• cancer size: the larger the cancer, the more unsuitable brachytherapy is
  • cancer type: lobular cancers are less suitable for brachytherapy than ductal cancers
  • cancer hormone receptor status: hormone-receptor-negative cancers are less suitable for brachytherapy
  • cancer in the blood vessels, lymph channels, and lymph nodes: cancers that involve blood vessels or lymph tissue are less suitable for brachytherapy
  • number of breast tumors: cancers with multiple clusters or tumors of cancer cells in different locations in the breast (multi-focal) are less suitable for brachytherapy

Researchers looked at the medical records of nearly 139,000 women treated with radiation therapy after surgery for early-stage breast cancer. The records were in a national health database called SEER (Surveillance, Epidemiology, and End Results). All the women were treated sometime between 2000 and 2007, before the ASTRO brachytherapy guidelines were released in 2009.

About 2.6% of the women got brachytherapy. The brachytherapy suitability of each of these women was classified using the 2009 ASTRO guidelines.

For the women who got brachytherapy, the researchers found:

  • 66% were classified as either "cautionary" or "unsuitable" for brachytherapy
  • only 34% were classified as "suitable"

Even though the women in the study were treated with brachytherapy before the ASTRO guidelines were developed, the results suggest that many women unsuitable for brachytherapy are getting brachytherapy. This possibility is more of a concern because brachytherapy use has continued to increase since 2007 when the last of the patients in this study were treated.

Findings from another large study suggest that brachytherapy may not be as effective as whole-breast radiation therapy at reducing recurrence risk. Women in that study who got brachytherapy after lumpectomy for early-stage breast cancer were nearly twice as likely to later have a mastectomy because of cancer recurrence compared to women who got traditional whole-breast radiation therapy. That study also found that treatment complications -- such as rib fracture, breakdown of fat in the breast (fat necrosis), breast pain, and inflammation in the lungs -- were more likely among women treated with brachytherapy. Some of these higher complication rates may be because brachytherapy requires a device to be implanted under the skin.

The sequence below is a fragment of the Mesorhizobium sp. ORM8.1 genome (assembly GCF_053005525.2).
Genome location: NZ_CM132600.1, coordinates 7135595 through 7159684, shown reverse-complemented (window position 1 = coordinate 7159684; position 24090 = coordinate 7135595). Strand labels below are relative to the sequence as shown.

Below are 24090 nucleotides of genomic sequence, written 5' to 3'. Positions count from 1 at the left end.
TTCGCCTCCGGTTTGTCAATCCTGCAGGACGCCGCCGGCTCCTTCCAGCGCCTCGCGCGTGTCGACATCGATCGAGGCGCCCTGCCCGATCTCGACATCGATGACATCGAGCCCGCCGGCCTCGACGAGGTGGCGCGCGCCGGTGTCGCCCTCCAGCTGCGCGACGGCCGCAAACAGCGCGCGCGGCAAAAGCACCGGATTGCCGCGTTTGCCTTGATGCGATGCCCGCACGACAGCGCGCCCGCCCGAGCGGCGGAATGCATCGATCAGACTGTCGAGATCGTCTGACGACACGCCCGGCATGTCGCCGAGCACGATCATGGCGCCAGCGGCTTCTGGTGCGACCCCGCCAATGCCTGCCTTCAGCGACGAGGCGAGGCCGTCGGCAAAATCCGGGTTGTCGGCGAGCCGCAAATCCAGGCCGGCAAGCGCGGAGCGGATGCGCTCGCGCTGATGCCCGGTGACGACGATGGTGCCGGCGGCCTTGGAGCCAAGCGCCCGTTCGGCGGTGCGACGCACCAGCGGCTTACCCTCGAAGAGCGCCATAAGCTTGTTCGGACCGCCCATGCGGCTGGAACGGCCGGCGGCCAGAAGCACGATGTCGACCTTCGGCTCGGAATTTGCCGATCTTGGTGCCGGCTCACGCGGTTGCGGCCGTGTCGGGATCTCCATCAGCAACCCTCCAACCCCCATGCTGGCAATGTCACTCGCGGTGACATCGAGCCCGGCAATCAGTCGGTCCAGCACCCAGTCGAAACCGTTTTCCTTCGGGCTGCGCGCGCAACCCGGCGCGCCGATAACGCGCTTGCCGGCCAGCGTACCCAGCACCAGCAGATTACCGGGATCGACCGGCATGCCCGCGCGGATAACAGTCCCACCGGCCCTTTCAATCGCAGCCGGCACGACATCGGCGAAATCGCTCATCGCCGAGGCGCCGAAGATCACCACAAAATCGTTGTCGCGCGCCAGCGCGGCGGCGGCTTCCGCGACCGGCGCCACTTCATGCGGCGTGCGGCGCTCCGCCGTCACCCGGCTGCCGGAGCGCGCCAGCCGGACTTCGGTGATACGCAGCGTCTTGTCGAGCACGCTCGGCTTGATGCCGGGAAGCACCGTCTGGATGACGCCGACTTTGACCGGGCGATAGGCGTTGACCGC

Besides being a quicker way to deliver radiation therapy, many doctors like brachytherapy because the radiation delivery is focused, potentially avoiding exposing healthy tissue to radiation. Even though brachytherapy is becoming more popular, experts continue to warn that right now there's not enough evidence to confidently conclude that brachytherapy is as effective and safe as traditional whole-breast radiation therapy.

The studies discussed here suggest that this caution makes sense. Still, some experts feel that the results reflect early use of brachytherapy and that doctors are now better at using brachytherapy more effectively and safely. Several very large, well-designed studies are currently being done to evaluate the short-term and long-term effectiveness and safety of brachytherapy compared to traditional whole-breast radiation therapy. It will be several years before the results are available.

If you've been diagnosed with early-stage breast cancer, are having lumpectomy, and will be receiving radiation therapy after surgery, you and your doctor may consider brachytherapy as an alternative to traditional external beam radiation therapy. Perhaps the daily trips to the treatment center would be a burden because of distance. Talk to your doctors about their experience with brachytherapy compared to traditional radiation therapy. You also may want to ask about their familiarity with the technical aspects of delivering brachytherapy since placement of the catheters or balloon is a skill that can take some time to master. It also makes sense to ask about your suitability for brachytherapy based on the 2009 ASTRO guidelines.

The Breastcancer.org Radiation Therapy section has more information on both traditional external beam radiation therapy and brachytherapy.